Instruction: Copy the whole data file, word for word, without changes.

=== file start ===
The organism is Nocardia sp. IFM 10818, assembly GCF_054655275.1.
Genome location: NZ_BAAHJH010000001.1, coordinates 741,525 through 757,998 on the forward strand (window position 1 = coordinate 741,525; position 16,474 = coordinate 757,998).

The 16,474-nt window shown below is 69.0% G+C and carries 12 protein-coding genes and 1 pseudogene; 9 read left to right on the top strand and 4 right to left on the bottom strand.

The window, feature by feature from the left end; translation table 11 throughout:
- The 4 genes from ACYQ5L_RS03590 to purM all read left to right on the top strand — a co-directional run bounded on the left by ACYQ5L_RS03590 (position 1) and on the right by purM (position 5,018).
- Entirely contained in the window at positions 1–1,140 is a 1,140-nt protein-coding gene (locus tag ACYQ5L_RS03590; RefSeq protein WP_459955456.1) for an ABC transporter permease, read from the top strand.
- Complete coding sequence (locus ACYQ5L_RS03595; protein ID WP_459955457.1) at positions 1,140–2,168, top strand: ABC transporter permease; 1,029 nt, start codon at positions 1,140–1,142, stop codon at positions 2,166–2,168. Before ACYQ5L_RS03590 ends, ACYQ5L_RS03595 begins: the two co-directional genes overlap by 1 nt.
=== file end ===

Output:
The organism is Nocardia sp. IFM 10818, assembly GCF_054655275.1.
Genome location: NZ_BAAHJH010000001.1, coordinates 741,525 through 757,998 on the forward strand (window position 1 = coordinate 741,525; position 16,474 = coordinate 757,998).

The 16,474-nt window shown below is 69.0% G+C and carries 12 protein-coding genes and 1 pseudogene; 9 read left to right on the top strand and 4 right to left on the bottom strand.

The window, feature by feature from the left end; translation table 11 throughout:
- The 4 genes from ACYQ5L_RS03590 to purM all read left to right on the top strand — a co-directional run bounded on the left by ACYQ5L_RS03590 (position 1) and on the right by purM (position 5,018).
- Entirely contained in the window at positions 1–1,140 is a 1,140-nt protein-coding gene (locus tag ACYQ5L_RS03590; RefSeq protein WP_459955456.1) for an ABC transporter permease, read from the top strand.
- Complete coding sequence (locus ACYQ5L_RS03595; protein ID WP_459955457.1) at positions 1,140–2,168, top strand: ABC transporter permease; 1,029 nt, start codon at positions 1,140–1,142, stop codon at positions 2,166–2,168. Before ACYQ5L_RS03590 ends, ACYQ5L_RS03595 begins: the two co-directional genes overlap by 1 nt.